contains a "soft" response trigger: the President is required to submit 
a proposal for action to Congress if the Medicare Trustees determine in 
2 consecutive years that the general revenue share of Medicare spending 
is projected to exceed 45 percent during a 7-fiscal-year 
period.[Footnote 4] The most recent Trustees' report to Congress for 
the first time found that the general revenue share of financing is 
projected to exceed that threshold in 2012.[Footnote 5] Thus, if next 
year's report again concludes that it will exceed the threshold during 
the 7-fiscal-year period, the trigger will have been tripped and the 
President will be required to submit his proposal for action. 

Soft responses can help in alerting decision makers of potential 
problems, but they do not ensure that action to decrease spending or 
increase revenue is taken. In contrast, a trigger could lead to "hard" 
responses under which a predetermined, program-specific action would 
take place, such as changes in eligibility criteria and benefit 
formulas, automatic revenue increases, or automatic spending cuts. With 
hard responses, spending is automatically constrained, revenue is 
automatically increased, or both, unless Congress takes action to 
override--the default is the constraining action. For example, this 
year the President's Budget proposes to change the Medicare trigger 
from solely "soft" to providing a "hard" (automatic) response if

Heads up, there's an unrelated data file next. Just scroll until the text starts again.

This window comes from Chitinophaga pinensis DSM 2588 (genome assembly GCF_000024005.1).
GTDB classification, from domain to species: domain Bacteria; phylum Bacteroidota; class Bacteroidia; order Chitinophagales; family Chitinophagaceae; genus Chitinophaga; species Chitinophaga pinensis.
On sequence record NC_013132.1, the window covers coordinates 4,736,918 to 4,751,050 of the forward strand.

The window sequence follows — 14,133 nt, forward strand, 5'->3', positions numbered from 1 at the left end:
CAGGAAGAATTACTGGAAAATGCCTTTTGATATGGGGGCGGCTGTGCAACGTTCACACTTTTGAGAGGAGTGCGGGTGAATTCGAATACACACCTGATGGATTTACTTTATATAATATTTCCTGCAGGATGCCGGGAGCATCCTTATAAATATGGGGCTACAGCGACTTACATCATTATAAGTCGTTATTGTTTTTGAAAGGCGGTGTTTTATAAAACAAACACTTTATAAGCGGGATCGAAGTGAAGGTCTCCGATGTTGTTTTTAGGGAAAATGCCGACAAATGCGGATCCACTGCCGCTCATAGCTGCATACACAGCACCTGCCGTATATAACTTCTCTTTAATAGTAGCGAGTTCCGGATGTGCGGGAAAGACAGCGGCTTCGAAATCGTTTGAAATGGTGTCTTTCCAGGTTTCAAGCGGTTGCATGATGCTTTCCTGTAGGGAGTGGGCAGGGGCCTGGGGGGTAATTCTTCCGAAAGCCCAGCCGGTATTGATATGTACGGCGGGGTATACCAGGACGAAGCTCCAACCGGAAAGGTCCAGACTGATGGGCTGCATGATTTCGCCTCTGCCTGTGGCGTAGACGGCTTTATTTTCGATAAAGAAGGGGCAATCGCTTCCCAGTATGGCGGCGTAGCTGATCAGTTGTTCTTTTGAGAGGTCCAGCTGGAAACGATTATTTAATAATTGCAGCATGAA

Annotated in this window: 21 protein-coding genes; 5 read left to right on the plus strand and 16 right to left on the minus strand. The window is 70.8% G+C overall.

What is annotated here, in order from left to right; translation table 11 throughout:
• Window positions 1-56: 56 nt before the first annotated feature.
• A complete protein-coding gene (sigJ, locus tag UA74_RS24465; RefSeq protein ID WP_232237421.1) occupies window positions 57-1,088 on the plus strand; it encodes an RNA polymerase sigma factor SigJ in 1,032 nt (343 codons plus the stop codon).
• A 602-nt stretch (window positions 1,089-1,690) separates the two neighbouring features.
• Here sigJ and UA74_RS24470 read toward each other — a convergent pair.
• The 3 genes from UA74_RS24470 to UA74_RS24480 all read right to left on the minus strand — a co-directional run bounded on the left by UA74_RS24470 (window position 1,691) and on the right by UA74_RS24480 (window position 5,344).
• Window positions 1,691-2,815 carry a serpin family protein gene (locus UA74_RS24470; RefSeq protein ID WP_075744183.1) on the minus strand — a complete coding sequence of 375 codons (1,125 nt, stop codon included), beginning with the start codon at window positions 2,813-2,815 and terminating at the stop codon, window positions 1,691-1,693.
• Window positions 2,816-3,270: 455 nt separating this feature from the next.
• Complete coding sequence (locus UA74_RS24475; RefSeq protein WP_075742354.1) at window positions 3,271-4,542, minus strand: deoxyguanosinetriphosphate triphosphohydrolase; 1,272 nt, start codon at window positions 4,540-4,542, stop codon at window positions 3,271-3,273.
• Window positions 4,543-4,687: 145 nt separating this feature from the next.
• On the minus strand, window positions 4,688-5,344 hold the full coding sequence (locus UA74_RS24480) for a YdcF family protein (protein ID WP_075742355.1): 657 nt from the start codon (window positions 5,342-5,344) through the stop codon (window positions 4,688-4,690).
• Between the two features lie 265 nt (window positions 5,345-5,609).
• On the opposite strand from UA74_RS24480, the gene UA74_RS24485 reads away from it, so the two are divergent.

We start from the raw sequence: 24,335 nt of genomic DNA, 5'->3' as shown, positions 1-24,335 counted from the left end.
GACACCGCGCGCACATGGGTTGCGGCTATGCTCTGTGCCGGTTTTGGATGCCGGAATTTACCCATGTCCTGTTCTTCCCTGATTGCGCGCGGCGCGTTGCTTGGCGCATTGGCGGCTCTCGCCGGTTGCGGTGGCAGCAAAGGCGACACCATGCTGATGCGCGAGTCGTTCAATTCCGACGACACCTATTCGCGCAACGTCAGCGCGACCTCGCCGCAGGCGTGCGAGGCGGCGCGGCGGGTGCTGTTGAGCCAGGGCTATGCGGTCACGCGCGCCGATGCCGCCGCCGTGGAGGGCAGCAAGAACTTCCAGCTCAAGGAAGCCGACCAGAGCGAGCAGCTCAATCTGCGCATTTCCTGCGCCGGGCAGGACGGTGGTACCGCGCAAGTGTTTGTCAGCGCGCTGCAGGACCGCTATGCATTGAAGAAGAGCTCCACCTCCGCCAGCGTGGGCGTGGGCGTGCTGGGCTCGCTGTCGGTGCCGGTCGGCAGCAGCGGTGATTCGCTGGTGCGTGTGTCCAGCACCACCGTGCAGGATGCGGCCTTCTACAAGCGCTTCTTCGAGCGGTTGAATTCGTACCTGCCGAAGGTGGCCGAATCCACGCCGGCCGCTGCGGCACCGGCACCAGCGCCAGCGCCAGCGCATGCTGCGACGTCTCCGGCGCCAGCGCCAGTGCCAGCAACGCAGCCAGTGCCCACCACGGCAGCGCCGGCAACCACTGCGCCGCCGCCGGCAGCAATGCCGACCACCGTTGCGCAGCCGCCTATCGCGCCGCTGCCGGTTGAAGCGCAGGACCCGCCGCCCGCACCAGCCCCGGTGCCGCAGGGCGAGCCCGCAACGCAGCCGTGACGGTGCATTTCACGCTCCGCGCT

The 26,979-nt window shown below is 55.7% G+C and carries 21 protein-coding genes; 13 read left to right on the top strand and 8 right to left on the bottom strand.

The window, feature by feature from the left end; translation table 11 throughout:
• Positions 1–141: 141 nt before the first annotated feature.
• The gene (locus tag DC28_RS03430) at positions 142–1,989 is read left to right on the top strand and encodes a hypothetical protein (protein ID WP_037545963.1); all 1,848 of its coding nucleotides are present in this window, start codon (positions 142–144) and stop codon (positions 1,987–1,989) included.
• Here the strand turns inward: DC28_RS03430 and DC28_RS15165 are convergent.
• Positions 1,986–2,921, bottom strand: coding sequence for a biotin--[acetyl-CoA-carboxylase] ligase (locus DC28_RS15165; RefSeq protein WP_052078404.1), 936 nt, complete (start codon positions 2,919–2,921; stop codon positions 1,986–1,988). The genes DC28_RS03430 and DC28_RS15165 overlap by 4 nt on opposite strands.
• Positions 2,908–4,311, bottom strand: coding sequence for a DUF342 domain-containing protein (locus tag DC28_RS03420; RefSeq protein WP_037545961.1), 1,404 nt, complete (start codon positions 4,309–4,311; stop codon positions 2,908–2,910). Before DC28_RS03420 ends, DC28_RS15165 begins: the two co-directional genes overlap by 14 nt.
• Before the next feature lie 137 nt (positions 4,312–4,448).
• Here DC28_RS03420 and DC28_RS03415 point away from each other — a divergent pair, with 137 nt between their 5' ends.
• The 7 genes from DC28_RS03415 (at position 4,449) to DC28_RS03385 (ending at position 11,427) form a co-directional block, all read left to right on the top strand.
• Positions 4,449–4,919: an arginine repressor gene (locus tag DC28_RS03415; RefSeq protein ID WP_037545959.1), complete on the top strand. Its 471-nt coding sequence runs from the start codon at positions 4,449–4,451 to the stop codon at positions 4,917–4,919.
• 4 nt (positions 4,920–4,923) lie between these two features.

Congress fails to enact the President's proposal.[Footnote 6] 

Any discussion to create triggered responses and their design must 
recognize that unlike controls on discretionary spending, there is some 
tension between the idea of triggers and the nature of entitlement and 
other mandatory spending programs. These programs--as with tax 
provisions such as tax expenditures--were designed to provide benefits 
based on eligibility formulas or actions as opposed to an annual 
decision regarding spending. This tension makes it more challenging to 
constrain costs and to design both triggers and appropriate responses. 
At the same time, with less than 40 percent of the budget under the 
control of the annual appropriations process, considering ways to 
increase transparency, oversight, and control of mandatory programs 
must be part of addressing the nation's long-term fiscal challenges. 

Increased Transparency and Disclosure of Long-term Costs: 

Besides triggers, transparency of existing commitments would be 
improved by requiring the Office of Management and Budget (OMB) to 
report annually on fiscal exposures--the more than $46 trillion 
figure[Footnote 7] I mentioned earlier--including a concise list, 
description, and cost estimates, where possible. OMB should also ensure